“The Enemies Made this Possible”: Sino-North Korean Relations after 1948

Adrian Buzo will be publishing a large Routledge Handbook on North Korea  (which I believe is slated to be published in 2021) and asked me to contribute a chapter. I asked my PhD student Yujin Lim to co-author this piece and fortunately she agreed, since she has been working in North Korean materials available in Seoul and recently published an impressive article on the geometry … Continue reading “The Enemies Made this Possible”: Sino-North Korean Relations after 1948

Robert Jay Lifton, Revolutionary Immortality, and the Chinese Cultural Revolution

In his seminal 1961 study of survivors of detention and interrogation in the new People’s Republic of China, Robert Jay Lifton explains why this topic gripped him so thoroughly:  …I arrived in Hong Kong in late January, 1954. Just a few months before, I had taken part in the psychiatric evaluation of repatriated American prisoners of war during the exchange operations in Korea known as Big Switch … Continue reading Robert Jay Lifton, Revolutionary Immortality, and the Chinese Cultural Revolution

New Fragments from Mao in the Cultural Revolution

In December 2013, scholars of the history of the PRC were given a shot in the arm via the publication of Mao Zedong Nianpu, 1949-1976, consisting of six volumes of previously obscure materials from the central party archives press (党文献出版社) in Beijing with respect to Mao Zedong. Links to some of my previous translation efforts in this text, mostly focusing on the early 1950s, are included at … Continue reading New Fragments from Mao in the Cultural Revolution

George H.W. Bush in Mao’s China

  With the death of George H.W. Bush, it is an opportune time to look back at his time as the top U.S. diplomat in Beijing in the immediate aftermath of Nixon’s 1972 groundbreaking visit to China. Although the period of Bush’s presidency (1989-1993) has yet to hit the Foreign Relations of the United States volumes, a large amount of open-source material has been made available … Continue reading George H.W. Bush in Mao’s China

Media Blackout in Beijing: Reading the Empty Spaces during the Kim Jong-un Visit

Among the dozens of subplots feeding into and out of the curious-but-necessary welcome by Xi Jinping of Kim Jong-un this week is the question of information access and what it means or doesn’t mean about the robustness of the overall Chinese-North Korean relationship. I put together a few preliminary thoughts on this for an outlet based in Seoul, and link and some shorter excerpts of … Continue reading Media Blackout in Beijing: Reading the Empty Spaces during the Kim Jong-un Visit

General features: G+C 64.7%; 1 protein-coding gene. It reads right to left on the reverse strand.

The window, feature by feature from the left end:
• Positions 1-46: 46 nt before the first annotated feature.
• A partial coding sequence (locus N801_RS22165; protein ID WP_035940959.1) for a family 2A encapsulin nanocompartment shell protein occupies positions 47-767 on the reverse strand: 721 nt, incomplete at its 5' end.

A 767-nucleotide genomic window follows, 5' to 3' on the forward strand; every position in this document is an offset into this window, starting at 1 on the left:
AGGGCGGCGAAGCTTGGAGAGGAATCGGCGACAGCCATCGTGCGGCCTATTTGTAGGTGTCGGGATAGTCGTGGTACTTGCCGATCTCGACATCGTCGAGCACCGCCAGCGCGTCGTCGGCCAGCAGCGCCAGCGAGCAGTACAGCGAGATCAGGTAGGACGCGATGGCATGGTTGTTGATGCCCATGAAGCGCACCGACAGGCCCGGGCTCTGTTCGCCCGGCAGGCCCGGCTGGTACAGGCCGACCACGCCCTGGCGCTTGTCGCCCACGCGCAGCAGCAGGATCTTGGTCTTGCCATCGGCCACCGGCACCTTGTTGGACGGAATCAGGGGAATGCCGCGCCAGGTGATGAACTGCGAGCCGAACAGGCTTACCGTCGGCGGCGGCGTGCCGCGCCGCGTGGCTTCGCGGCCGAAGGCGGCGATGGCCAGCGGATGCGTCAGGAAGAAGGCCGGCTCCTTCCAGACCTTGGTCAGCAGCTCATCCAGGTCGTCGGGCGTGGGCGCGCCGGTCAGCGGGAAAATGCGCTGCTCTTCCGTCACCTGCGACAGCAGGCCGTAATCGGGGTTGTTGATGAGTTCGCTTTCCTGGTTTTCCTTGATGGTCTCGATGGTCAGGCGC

Reflections on the History of Chinese-North Korean Relations, and US-DPRK Relations Today

Sometimes we need to modify the questions we ask. The question “Is the Chinese Communist Party going to cut off North Korea?” results in a fairly predictable string of analyses — usually adding up to an answer of “no.” Perhaps we might be better off by shifting perspectives, asking “To what extent does the regime in Pyongyang trust its counterpart in Beijing?” Such a question … Continue reading Reflections on the History of Chinese-North Korean Relations, and US-DPRK Relations Today

Bypassing Beijing? North Korean Foreign Relations in April and May

Responding with appropriately prepared shock to the 15 April rocket launch, assessing the crescendo to the big Party Congress in early May in Pyongyang, adding to the noise over the defection of “the Ningbo 13,” and spreading rumours of a fifth nuclear test: all of these activities take time and effort. Get ready for North Korea's counterpropaganda offensive about the #Ningbo13. It starts w/ CNN … Continue reading Bypassing Beijing? North Korean Foreign Relations in April and May

Distant Proximity: China and the North Korean Human Rights Catastrophe

Beijing is a long way from North Korea.  Border crossing points between China and the DPRK remain open, but the potentially fastest and ‘game-changing’ of these is blocked at present, clogged up with estuary mud and the slow hatreds of bureaucratic inaction. Chinese trains that blaze up and down the northeast have yet to reach the North Korean frontier. But when they do arrive, panting … Continue reading Distant Proximity: China and the North Korean Human Rights Catastrophe

Anti-Japanese Protests in Beijing, and the History of Diaoyu Protests

Three suitably breathless Global Times articles and photo galleries are linked below, but for a sane appraisal of at least part of what is going on, I recommend MIT professor M. Taylor Fravel’s September 15 article.  Respectively, the articles below deal with the protests in Beijing, Ferraris at the protests in Beijing, and the newly-publicized “40-year social movement” to protect Diaoyu/Senkakus with liberal borrowing from Taiwan’s … Continue reading Anti-Japanese Protests in Beijing, and the History of Diaoyu Protests